Major focus is on infrastructure and climate change mitigation; main channels include multilateral organizations

The bulk of Japan’s climate-related ODA is directed to infrastructure projects (72%), with the remaining funding directed towards energy (10%), water and sanitation (9%), and agriculture (7%). This largely matches the overall sectoral focus of Japan’s ODA (see ‘ODA Breakdown’), with an even greater emphasis on infrastructure projects. Due partly to Japan’s focus on low-carbon infrastructure and energy, Japan’s ODA has a heavy focus on climate change mitigation projects, which represent 86% of all climate-related ODA, as compared to climate change adaptation, which represent 17%.

Japan delivers a portion of its climate financing through multilateral institutions, though not all of this is counted as ODA. These include the following multilaterals:

  • Green Climate Fund (GCF), amounting to US$349 million in 2018. This amount reflects Japan’s initial pledge of US$1.5 billion to GCF for the initial period of 2015-2019 and is expected to remain steady following Japan’s additional pledge of US$1.5 billion for the 2020-2023 period.
  • Global Environment Facility (GEF) Trust Fund, amounting to US$141 million in 2018 according to GEF financial statements. Japan has been the largest contributor to the GEF Trust Fund, contributing US$3.3 billion since the establishment of the fund in 1992. Japan’s contributions to GEF are expected to grow, due to its US$638 million pledge to the 2018-2022 replenishment period, an increase from US$500 million to the 2014-2018 period.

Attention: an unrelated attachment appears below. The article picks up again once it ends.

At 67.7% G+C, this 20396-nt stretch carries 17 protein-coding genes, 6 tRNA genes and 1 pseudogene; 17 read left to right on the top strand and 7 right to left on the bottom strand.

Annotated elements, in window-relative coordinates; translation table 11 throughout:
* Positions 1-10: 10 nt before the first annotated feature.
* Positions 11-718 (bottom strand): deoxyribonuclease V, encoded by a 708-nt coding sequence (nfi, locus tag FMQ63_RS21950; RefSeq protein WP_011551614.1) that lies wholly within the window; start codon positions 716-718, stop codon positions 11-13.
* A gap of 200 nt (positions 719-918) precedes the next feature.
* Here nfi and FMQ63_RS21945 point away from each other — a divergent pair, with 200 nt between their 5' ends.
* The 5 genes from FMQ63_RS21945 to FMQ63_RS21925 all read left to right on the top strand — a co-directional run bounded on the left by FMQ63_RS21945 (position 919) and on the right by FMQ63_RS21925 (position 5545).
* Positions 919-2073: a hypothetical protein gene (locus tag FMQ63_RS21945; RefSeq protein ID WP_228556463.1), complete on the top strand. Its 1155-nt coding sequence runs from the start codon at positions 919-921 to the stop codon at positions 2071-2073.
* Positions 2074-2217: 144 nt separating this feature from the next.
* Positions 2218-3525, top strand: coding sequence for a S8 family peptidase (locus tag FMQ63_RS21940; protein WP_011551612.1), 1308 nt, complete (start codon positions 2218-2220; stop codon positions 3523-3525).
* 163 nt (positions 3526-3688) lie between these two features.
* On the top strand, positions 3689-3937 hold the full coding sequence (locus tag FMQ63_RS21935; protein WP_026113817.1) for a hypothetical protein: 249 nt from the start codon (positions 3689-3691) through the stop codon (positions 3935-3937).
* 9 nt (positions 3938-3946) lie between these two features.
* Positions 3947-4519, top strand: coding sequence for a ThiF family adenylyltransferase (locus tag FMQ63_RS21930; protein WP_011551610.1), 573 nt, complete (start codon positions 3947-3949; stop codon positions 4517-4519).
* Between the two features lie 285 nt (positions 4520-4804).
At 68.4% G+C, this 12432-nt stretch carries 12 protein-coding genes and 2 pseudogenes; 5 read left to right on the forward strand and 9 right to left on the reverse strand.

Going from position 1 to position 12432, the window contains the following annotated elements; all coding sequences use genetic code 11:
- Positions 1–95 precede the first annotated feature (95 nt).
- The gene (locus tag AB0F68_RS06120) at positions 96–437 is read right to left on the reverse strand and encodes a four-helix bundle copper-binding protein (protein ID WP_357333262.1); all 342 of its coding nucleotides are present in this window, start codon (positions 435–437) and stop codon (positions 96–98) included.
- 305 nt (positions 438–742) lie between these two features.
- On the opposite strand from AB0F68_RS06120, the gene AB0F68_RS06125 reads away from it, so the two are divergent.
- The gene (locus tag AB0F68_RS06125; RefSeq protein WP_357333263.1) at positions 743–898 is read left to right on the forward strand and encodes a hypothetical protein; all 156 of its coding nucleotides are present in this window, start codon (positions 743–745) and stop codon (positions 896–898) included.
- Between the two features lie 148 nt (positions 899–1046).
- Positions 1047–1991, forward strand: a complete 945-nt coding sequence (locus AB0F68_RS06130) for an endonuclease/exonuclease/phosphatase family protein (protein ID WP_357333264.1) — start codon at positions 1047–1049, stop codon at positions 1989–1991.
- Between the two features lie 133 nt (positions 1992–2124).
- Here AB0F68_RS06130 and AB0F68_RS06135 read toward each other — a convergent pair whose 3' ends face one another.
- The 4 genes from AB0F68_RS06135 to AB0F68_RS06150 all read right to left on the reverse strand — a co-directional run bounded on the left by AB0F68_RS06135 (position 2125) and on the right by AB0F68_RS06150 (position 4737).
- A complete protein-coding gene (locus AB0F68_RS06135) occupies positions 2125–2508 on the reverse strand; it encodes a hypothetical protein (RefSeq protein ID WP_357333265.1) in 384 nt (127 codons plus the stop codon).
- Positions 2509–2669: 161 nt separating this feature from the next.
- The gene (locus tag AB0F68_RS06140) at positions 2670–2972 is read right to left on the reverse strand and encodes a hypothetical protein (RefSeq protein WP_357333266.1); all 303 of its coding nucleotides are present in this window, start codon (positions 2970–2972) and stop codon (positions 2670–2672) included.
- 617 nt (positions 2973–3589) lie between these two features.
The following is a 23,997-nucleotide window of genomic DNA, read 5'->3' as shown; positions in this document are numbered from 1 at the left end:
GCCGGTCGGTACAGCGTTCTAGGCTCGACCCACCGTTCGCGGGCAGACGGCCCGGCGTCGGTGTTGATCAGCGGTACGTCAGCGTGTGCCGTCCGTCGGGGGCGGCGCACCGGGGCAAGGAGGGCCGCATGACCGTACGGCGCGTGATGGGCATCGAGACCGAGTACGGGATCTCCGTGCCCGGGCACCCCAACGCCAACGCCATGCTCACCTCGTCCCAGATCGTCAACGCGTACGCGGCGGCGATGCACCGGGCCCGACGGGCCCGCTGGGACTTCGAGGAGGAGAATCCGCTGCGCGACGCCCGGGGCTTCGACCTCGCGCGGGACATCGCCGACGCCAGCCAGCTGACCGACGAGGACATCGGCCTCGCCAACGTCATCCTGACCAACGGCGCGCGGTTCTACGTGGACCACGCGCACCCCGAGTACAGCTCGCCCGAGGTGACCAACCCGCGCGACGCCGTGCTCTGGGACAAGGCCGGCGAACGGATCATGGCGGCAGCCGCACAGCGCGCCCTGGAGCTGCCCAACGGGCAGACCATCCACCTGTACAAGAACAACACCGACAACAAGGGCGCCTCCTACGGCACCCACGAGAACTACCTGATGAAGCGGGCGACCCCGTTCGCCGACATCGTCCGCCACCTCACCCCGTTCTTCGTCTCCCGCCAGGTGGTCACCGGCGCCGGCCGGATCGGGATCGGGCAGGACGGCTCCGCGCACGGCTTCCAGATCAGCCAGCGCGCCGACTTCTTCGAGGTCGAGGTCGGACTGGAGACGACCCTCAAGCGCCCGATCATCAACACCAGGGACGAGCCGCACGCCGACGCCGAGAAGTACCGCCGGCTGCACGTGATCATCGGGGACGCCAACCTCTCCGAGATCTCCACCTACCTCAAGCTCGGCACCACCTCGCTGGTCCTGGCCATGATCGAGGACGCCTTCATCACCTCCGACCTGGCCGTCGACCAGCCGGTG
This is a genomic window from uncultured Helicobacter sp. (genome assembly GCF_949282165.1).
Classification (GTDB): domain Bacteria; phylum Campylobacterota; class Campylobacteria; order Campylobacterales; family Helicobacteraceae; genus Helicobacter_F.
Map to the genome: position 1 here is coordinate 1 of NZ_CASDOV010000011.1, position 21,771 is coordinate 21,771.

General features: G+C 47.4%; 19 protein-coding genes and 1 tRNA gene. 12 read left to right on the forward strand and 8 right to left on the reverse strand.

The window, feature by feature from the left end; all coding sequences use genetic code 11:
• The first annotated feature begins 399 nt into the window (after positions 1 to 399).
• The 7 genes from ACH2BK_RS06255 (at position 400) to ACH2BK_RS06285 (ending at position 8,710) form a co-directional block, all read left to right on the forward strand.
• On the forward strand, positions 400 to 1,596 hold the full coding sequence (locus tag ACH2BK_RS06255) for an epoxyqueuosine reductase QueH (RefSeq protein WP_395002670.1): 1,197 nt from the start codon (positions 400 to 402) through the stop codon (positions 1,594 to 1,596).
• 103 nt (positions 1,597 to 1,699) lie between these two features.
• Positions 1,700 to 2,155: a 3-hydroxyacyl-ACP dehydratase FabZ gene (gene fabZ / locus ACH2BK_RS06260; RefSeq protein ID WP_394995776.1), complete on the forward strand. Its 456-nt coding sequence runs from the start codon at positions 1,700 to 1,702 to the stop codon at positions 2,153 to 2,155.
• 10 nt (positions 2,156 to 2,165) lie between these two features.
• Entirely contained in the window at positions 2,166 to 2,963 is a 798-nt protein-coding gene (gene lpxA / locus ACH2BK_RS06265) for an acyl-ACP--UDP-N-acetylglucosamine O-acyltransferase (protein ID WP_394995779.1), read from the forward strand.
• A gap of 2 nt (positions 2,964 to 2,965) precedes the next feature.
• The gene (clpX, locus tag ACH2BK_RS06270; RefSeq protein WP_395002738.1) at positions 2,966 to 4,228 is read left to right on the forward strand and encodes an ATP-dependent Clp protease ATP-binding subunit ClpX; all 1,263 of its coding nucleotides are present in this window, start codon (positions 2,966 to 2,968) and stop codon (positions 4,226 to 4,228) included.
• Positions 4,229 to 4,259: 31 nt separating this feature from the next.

• The Multilateral Fund for the Implementation of the Montreal Protocol, amounting to US$31 million between 2018 and 2020 (according to financial statements from the Multilateral Fund). Japan is the second-largest donor to this protocol which is committed to reversing the deterioration of the Earth's ozone layer. Japan’s commitment is expected to stay at this level due to outstanding commitments and recent budget documents.
  • United Nations Environment Programme (UNEP) Environment Fund, amounting to US$2 million in 2018, according to UNEP data. Starting in 2015, Japan also started making regular earmarked contributions to UNEP, which totaled US$10 million in 2018.

MOFA, MOF, and MOE direct climate finance-related ODA; JICA and other agencies implement

The Ministry of Foreign Affairs (MOFA), the Ministry of Finance (MOF), and the Ministry of the Environment (MOE) all hold responsibilities for setting priorities and directing climate finance-related ODA. Within MOFA, the Global Environment Division, led by Ko Morishita, and the Climate Change Division, led by Kaoru Magosaki, are primarily responsible for formulating bilateral projects. These projects are typically implemented by JICA, with Vice President Tadashi Sato responsible for projects that address climate change and the environment. Given the high number of infrastructure projects that include climate finance components, the Ministry of Land, Infrastructure, Transport, and Tourism (MLIT) is also relevant in implementation. Additionally, MOE and the Ministry of Economy, Trade and Industry (METI) both implement projects credited under the JCM.